This new spooky-house chiller never escapes the shadow of its predecessor, but it also pales next to the scores of subsequent movies — “The Conjuring,” “Insidious,” and “Paranormal Activity,” to name just a few — that have already stripped the original “Poltergeist” for parts.
Even if the results are forgettable, producer Sam Raimi has, if nothing else, assembled an impressive team. Director Gil Kenan made his directorial debut with the effective (and genre-adjacent) animated film “Monster House,” playwright David Lindsay-Abaire (“Rabbit Hole”) handles script duty, and casting directors Scot Boland and Victoria Burrows have put together a capable ensemble, from established players like Rosemarie DeWitt and Sam Rockwell as the put-upon homeowners to young Kyle Catlett as their son. (Catlett not only registers genuine fear and anxiety throughout, but he also looks like he could really be DeWitt’s child.)
Unfortunately, the wrong moves outnumber the right ones, and the attempts that this “Poltergeist” makes to stand on its own merely underscore what the original film did so brilliantly. Whereas the first movie, for example, shocked audiences by setting a haunted-house movie in an otherwise ordinary and normal-seeming suburb, this one lets us know right away that something’s amiss, from the giant power lines nearby to the bones barely buried in the yard to the box of clown dolls in the attic.
Yes. A box of clown dolls. As though a discovery like that wouldn’t make a new tenant immediately run screaming.
Anyway, it’s just the second night that Eric (Rockwell) and Amy Bowen (DeWitt) spend in their new house before youngest daughter Madison (Kennedi Clements) gets snatched up by the restless souls in the closet, and it’s only with the help of paranormal expert Claire (Jane Adams) and basic-cable ghostbuster Carrigan Burke (Jared Harris) that the Bowens can get their little girl back.
The film’s most effective scene is also the one that shows us the least: Claire’s skeptical assistant Boyd (Nicholas Braun, “Date and Switch”) has a creepy encounter involving an electric drill and an unseen entity on the other side of the wall. This is one of the few moments that Kenan and Lindsay-Abaire let us use our imagination; taking us into the parallel dimension of the ghostly departed isn’t nearly as terrifying as the suggestion of same that the original movie offered, and since we’re operating in the realm of PG-13 horror here, the gore is mild and the jolts are almost all of the jump-scare variety.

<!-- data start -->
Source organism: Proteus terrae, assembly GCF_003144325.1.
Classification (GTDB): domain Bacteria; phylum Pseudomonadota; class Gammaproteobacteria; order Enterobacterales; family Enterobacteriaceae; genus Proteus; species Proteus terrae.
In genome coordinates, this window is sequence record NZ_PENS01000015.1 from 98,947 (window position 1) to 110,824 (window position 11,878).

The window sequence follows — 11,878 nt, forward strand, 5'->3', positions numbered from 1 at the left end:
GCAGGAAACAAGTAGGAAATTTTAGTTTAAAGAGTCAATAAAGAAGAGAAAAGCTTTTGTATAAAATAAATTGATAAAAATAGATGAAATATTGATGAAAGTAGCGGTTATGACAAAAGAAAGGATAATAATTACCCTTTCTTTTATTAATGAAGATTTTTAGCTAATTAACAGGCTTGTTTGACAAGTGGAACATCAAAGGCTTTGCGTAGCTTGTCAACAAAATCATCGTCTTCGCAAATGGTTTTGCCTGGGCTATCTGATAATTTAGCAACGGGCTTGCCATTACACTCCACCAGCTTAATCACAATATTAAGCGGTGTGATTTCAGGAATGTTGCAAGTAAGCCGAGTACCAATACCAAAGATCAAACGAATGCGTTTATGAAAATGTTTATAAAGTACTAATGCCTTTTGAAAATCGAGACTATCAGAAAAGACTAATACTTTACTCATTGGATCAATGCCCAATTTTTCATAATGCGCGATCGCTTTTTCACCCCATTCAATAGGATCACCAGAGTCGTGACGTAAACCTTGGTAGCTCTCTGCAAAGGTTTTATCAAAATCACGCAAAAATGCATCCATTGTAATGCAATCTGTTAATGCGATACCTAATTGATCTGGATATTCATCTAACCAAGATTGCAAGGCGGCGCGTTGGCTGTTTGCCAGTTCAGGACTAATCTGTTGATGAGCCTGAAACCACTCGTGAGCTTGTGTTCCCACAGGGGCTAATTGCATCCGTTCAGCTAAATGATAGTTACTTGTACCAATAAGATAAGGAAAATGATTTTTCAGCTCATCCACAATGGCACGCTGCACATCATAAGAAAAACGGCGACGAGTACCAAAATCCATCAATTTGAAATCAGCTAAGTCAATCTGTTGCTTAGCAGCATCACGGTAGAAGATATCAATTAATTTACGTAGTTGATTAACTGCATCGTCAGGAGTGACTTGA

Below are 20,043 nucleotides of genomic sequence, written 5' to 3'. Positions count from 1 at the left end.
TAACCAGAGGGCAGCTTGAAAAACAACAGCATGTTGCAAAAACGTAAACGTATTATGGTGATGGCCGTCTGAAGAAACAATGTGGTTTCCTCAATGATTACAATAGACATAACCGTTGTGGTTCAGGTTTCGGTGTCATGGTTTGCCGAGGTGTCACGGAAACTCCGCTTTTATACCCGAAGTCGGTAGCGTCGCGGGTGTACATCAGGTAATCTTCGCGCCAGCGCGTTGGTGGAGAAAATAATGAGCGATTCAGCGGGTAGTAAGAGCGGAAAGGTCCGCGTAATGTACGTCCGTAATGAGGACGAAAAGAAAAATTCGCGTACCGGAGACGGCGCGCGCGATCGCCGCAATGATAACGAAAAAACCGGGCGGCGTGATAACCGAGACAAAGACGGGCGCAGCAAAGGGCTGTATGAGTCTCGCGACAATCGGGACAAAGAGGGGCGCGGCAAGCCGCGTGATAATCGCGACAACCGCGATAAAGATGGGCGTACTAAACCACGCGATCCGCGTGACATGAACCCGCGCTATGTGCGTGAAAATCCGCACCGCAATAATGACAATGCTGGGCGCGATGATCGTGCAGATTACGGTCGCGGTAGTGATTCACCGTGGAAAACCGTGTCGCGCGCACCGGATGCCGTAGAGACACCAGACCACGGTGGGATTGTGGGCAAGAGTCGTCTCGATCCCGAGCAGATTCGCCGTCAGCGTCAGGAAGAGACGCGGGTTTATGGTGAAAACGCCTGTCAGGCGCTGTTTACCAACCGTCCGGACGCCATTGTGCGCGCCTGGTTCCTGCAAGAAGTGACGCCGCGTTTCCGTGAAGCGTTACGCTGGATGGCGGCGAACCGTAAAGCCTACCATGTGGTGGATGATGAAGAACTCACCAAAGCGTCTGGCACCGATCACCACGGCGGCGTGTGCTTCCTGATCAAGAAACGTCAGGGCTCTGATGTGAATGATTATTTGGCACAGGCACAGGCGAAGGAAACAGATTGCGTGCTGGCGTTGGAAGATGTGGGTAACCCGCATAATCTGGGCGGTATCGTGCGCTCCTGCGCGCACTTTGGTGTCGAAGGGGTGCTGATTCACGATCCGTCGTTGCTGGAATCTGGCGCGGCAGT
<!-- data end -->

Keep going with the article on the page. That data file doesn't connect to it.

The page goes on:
Given how little they have to work with, DeWitt and Rockwell — and even Adams and Harris, to a lesser extent — do what they can to inject recognizability into the sketchiest of stock characters, and Catlett, Clements, and Saxon Sharbino (“Touch”) as the three Bowen children create a significant amount of empathy; their reactions to the horrors taking place around them are often more effectively portrayed than the horrors themselves.
“Poltergeist” ultimately plays like the most perfunctory of remakes, one born of rights ownership and title marketability rather than a burning desire on anyone’s part to do something interesting or provocative with a classic. The 1982 original remains unassailable, all the more so when stood side by side with its pipsqueak descendant.